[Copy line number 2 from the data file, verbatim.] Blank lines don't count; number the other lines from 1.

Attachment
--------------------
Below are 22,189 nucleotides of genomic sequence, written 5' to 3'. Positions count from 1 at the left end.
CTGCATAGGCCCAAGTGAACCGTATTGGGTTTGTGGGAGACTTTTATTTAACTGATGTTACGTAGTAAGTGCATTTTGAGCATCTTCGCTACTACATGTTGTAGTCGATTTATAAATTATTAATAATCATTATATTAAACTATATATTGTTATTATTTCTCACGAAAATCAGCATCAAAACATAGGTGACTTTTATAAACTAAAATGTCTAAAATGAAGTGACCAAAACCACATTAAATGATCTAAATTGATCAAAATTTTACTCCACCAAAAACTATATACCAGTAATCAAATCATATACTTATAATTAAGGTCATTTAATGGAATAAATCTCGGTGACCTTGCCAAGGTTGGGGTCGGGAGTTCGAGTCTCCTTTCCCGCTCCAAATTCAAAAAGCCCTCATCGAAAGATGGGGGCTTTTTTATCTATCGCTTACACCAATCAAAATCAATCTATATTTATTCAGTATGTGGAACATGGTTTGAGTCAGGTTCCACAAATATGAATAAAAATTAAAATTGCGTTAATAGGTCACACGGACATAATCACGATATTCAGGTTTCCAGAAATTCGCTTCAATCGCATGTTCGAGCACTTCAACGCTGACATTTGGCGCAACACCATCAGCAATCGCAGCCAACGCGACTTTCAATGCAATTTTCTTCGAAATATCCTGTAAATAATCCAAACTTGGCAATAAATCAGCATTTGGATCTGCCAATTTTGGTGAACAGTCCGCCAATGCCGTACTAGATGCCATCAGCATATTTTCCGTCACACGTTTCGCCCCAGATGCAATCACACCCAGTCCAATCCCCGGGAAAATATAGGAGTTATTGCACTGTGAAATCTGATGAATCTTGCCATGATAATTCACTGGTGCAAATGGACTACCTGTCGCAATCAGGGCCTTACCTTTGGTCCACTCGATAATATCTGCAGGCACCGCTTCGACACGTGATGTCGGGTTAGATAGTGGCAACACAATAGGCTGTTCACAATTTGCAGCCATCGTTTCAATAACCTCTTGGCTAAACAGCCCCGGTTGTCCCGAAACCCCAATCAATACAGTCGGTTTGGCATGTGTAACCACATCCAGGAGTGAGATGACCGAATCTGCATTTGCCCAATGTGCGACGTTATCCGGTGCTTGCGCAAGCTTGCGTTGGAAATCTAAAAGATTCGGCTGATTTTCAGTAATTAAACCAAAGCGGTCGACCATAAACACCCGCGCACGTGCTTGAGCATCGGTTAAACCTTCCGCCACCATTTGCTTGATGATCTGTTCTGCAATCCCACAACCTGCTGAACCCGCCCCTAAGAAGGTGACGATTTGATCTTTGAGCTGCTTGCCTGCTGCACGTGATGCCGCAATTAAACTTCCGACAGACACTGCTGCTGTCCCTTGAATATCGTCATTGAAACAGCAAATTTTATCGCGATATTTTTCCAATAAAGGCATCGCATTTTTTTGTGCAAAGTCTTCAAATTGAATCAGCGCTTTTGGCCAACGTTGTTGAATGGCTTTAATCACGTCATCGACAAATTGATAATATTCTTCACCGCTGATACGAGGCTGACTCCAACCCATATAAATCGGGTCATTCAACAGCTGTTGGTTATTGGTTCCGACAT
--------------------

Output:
CTGCATAGGCCCAAGTGAACCGTATTGGGTTTGTGGGAGACTTTTATTTAACTGATGTTACGTAGTAAGTGCATTTTGAGCATCTTCGCTACTACATGTTGTAGTCGATTTATAAATTATTAATAATCATTATATTAAACTATATATTGTTATTATTTCTCACGAAAATCAGCATCAAAACATAGGTGACTTTTATAAACTAAAATGTCTAAAATGAAGTGACCAAAACCACATTAAATGATCTAAATTGATCAAAATTTTACTCCACCAAAAACTATATACCAGTAATCAAATCATATACTTATAATTAAGGTCATTTAATGGAATAAATCTCGGTGACCTTGCCAAGGTTGGGGTCGGGAGTTCGAGTCTCCTTTCCCGCTCCAAATTCAAAAAGCCCTCATCGAAAGATGGGGGCTTTTTTATCTATCGCTTACACCAATCAAAATCAATCTATATTTATTCAGTATGTGGAACATGGTTTGAGTCAGGTTCCACAAATATGAATAAAAATTAAAATTGCGTTAATAGGTCACACGGACATAATCACGATATTCAGGTTTCCAGAAATTCGCTTCAATCGCATGTTCGAGCACTTCAACGCTGACATTTGGCGCAACACCATCAGCAATCGCAGCCAACGCGACTTTCAATGCAATTTTCTTCGAAATATCCTGTAAATAATCCAAACTTGGCAATAAATCAGCATTTGGATCTGCCAATTTTGGTGAACAGTCCGCCAATGCCGTACTAGATGCCATCAGCATATTTTCCGTCACACGTTTCGCCCCAGATGCAATCACACCCAGTCCAATCCCCGGGAAAATATAGGAGTTATTGCACTGTGAAATCTGATGAATCTTGCCATGATAATTCACTGGTGCAAATGGACTACCTGTCGCAATCAGGGCCTTACCTTTGGTCCACTCGATAATATCTGCAGGCACCGCTTCGACACGTGATGTCGGGTTAGATAGTGGCAACACAATAGGCTGTTCACAATTTGCAGCCATCGTTTCAATAACCTCTTGGCTAAACAGCCCCGGTTGTCCCGAAACCCCAATCAATACAGTCGGTTTGGCATGTGTAACCACATCCAGGAGTGAGATGACCGAATCTGCATTTGCCCAATGTGCGACGTTATCCGGTGCTTGCGCAAGCTTGCGTTGGAAATCTAAAAGATTCGGCTGATTTTCAGTAATTAAACCAAAGCGGTCGACCATAAACACCCGCGCACGTGCTTGAGCATCGGTTAAACCTTCCGCCACCATTTGCTTGATGATCTGTTCTGCAATCCCACAACCTGCTGAACCCGCCCCTAAGAAGGTGACGATTTGATCTTTGAGCTGCTTGCCTGCTGCACGTGATGCCGCAATTAAACTTCCGACAGACACTGCTGCTGTCCCTTGAATATCGTCATTGAAACAGCAAATTTTATCGCGATATTTTTCCAATAAAGGCATCGCATTTTTTTGTGCAAAGTCTTCAAATTGAATCAGCGCTTTTGGCCAACGTTGTTGAATGGCTTTAATCACGTCATCGACAAATTGATAATATTCTTCACCGCTGATACGAGGCTGACTCCAACCCATATAAATCGGGTCATTCAACAGCTGTTGGTTATTGGTTCCGACAT